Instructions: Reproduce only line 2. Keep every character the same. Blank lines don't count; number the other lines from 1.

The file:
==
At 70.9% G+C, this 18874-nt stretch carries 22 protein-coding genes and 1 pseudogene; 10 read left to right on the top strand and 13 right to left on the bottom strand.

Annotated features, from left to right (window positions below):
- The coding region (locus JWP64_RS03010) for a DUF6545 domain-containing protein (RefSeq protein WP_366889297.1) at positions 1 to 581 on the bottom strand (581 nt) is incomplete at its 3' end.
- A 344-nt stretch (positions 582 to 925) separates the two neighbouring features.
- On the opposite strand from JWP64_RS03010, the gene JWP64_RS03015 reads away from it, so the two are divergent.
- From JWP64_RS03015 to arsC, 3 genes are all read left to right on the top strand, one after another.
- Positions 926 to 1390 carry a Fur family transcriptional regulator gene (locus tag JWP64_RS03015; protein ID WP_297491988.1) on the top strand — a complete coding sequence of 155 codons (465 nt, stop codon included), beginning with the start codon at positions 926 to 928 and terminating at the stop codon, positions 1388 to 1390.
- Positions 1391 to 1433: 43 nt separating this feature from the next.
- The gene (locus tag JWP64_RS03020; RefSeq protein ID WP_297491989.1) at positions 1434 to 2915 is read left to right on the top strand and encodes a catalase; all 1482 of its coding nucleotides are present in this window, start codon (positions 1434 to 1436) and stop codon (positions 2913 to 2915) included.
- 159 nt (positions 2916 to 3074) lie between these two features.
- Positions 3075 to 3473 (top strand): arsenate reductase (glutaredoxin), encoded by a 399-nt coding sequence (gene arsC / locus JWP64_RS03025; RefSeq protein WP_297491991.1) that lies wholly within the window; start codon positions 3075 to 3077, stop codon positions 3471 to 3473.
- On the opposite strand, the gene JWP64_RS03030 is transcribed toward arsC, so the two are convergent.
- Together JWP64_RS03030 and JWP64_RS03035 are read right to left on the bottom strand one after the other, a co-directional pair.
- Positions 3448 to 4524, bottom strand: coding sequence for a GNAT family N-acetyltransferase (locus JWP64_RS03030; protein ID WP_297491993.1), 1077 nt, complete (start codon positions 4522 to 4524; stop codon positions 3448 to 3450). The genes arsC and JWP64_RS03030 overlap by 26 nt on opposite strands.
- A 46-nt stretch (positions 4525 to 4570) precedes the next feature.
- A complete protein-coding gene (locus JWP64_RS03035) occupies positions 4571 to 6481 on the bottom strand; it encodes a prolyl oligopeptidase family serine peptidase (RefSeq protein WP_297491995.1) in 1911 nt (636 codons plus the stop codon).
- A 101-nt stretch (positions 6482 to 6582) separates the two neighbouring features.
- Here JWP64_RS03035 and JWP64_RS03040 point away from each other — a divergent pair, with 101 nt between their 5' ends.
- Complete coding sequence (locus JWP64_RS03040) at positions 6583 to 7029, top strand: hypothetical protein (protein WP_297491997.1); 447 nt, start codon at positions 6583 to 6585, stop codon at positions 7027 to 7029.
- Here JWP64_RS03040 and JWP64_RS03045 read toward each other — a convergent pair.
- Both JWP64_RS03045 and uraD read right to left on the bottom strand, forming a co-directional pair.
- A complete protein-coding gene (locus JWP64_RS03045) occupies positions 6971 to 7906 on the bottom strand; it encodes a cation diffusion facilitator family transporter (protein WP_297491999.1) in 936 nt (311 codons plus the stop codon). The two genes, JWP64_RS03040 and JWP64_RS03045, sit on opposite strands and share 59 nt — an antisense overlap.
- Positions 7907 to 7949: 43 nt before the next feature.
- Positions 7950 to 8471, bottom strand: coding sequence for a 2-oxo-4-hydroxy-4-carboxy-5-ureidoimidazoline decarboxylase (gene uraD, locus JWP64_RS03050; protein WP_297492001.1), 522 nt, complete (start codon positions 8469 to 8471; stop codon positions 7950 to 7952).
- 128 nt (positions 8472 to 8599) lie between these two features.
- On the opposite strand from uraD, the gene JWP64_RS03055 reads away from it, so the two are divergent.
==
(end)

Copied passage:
Annotated features, from left to right (window positions below):